Customary International Law defined
Brownlie in his Principles of Public International Law, “the number of parties, the explicit acceptance of rules of law, and, in some cases, the declaratory nature of the provisions produce a strong law-creating effect at least as great as the general practice considered sufficient to create a customary rule.”
the authors of the Public International Law in a Nutshell list the elements of customary international law to be the following:
The "practice of states" means official government conduct reflected in a variety of acts, including official statements at international conferences and in diplomatic exchanges, formal instruction to diplomatic agents, national court decisions, legislative measures or other acts taken by governments to deal with matters of international concern."
Buergenthal and Murphy. Public International Law in a Nutshell, pp 22 – 23.
Another concept appears in the area of customary law, peremptory norms(jus cogens), which are rules and principles considered binding by the international community. These are generally thought to include prohibitions on the use of force, crimes against humanity, war crimes, piracy, genocide, and slavery.
Orakhellashvili, Alexander. Peremptory Norms in International Law. Oxford & New York: Oxford University Press, 2006
Finding State Practice
Digests of United States Practice of International Law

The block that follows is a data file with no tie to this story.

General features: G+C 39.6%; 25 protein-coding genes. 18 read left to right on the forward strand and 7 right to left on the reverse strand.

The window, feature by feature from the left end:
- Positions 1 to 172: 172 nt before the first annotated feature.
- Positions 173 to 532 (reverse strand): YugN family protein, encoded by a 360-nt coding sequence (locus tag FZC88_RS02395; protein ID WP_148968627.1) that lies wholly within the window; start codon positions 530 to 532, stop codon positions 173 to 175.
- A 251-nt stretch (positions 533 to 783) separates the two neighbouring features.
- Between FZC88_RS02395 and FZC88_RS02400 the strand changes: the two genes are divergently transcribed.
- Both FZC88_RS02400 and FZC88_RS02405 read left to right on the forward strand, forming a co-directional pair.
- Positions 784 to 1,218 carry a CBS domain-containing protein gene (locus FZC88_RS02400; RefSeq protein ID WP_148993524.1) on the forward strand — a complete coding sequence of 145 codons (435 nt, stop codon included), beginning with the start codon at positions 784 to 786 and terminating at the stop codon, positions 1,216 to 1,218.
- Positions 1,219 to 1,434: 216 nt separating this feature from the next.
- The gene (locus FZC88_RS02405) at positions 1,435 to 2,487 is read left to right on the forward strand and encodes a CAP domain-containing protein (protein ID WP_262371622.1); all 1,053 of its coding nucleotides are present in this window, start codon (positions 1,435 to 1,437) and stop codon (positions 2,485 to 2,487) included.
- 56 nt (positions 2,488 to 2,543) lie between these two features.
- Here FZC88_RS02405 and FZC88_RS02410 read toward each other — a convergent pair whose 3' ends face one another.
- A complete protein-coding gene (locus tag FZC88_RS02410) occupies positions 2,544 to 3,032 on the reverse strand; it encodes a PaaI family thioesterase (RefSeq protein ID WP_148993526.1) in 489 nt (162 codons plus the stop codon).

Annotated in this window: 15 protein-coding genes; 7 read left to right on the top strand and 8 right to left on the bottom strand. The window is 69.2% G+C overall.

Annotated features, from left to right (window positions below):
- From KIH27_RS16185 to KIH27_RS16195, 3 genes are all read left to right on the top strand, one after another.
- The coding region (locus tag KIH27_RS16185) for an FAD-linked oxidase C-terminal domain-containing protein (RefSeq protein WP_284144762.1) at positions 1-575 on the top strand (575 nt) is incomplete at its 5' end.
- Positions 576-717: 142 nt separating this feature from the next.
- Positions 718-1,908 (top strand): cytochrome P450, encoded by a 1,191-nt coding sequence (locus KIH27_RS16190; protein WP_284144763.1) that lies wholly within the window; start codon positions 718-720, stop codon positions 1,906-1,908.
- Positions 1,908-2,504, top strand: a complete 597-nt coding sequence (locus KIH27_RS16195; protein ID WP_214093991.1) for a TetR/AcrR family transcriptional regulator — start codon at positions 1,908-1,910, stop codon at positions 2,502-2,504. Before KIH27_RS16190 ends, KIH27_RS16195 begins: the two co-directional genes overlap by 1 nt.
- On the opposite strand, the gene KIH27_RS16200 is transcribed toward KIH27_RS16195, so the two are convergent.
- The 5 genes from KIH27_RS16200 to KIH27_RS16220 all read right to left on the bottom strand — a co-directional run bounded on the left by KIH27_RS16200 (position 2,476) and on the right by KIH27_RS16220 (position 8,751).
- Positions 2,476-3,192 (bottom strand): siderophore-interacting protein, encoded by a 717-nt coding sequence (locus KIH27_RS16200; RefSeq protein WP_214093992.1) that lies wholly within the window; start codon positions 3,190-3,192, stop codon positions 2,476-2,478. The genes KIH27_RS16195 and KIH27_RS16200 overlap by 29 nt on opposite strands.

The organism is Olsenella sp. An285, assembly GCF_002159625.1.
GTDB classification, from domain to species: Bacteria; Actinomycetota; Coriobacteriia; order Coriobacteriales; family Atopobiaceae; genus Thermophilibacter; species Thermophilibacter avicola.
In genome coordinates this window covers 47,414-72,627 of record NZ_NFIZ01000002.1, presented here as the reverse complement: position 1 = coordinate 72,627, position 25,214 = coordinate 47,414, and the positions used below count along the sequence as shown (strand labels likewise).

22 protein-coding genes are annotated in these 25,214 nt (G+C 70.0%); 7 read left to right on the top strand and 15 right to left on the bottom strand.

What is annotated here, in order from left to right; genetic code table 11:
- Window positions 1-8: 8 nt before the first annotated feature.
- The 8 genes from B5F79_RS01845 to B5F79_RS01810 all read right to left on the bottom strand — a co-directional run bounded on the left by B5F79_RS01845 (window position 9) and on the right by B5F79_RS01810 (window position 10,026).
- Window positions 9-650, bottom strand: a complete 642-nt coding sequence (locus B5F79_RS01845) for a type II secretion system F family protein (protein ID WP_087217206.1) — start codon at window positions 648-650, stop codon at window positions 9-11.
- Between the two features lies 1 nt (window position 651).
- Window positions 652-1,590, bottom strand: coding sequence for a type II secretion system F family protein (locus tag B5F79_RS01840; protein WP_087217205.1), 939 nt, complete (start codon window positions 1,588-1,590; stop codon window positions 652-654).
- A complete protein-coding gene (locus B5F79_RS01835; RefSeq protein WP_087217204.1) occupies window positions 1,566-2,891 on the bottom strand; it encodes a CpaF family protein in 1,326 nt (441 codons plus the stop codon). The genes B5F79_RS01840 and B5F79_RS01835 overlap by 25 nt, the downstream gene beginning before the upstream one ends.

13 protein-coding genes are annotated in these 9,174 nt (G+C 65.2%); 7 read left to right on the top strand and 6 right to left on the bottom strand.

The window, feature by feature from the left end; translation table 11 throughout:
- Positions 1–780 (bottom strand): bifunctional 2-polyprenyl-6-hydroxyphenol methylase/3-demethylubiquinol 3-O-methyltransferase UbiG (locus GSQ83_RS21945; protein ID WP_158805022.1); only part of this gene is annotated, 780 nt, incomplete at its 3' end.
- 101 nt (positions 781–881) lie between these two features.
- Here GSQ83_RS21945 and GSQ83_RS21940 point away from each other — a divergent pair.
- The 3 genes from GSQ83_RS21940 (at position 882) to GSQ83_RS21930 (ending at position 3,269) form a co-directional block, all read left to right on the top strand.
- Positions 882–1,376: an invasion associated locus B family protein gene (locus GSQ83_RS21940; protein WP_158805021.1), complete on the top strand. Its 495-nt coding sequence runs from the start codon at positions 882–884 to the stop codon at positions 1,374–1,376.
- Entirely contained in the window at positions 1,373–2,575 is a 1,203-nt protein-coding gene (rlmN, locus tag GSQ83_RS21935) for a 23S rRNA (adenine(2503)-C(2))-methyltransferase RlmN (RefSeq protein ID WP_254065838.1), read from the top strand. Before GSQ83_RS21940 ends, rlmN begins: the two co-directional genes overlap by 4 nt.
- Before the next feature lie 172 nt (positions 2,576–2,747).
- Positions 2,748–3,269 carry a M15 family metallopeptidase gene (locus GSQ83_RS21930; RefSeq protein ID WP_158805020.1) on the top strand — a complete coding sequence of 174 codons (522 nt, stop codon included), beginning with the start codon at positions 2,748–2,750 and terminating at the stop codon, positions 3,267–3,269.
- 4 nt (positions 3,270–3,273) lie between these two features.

These digests contain documents of the presidents and the secretaries of state as they relate to international law. As such they are evidence of customary law.
Whiteman, Digest of International Law. Covers 1940-60.
Hackworth, Digest of International Law. Covers 1906-39.
Moore, A Digest of International Law. Covers 1776-1906.
Wharton, A Digest of the International Law of the United States, 2d ed. 1887 Also in HeinOnline
Murphy, Sean D. United States Practice in International Law. Cambridge, UK ; New York, NY : Cambridge University Press, 2002. 2 vols. v. 1. 1999-2001 -- v. 2. 2002-2004.
American Law Institute. Restatement of the Law, Third, Foreign Relations Law of the United States: As Adopted and Promulgated. St. Paul Minn: American Law Institute, 1987.
" the foreign relations law of the United States consists not only of international law but also of selected domestic law of the United States. The sources of international law on which this Restatement is based include foreign as well as United States sources. The United States domestic law that is part of the foreign relations law of the United States includes notably the Constitution, with its provisions for a judiciary that has substantial independent authority in formulation of law, the separation of powers between the legislative, executive, and judicial branches, the special constitutional role of the Senate with respect to treaties, and the federal structure of government. All of these significantly affect the foreign relations law of the United States." from the Forward to Restatement (Third) of Foreign Relations Law Foreword (1987)
Sources of State Practice in International Law
Gaebler, Ralph, and Alison A. Shea. eds. Sources of State Practice in International Law. Leiden, NL & Boston: Brill, 2014
"Sources of State Practice in International Law is a descriptive bibliography of both electronic and printed sources of information containing the text of treaties and the record of diplomatic activity of important jurisdictions around the world. As such, it includes an up-to-date description of national treaty portals and other valuable Internet-based sources. At the same time, it also includes descriptions of printed sources providing access to treaties and official diplomatic documentation difficult to locate in standard compilations. In addition, this work includes a narrative section for each jurisdiction summarizing issues related to treaty succession and treaty implementation in municipal law."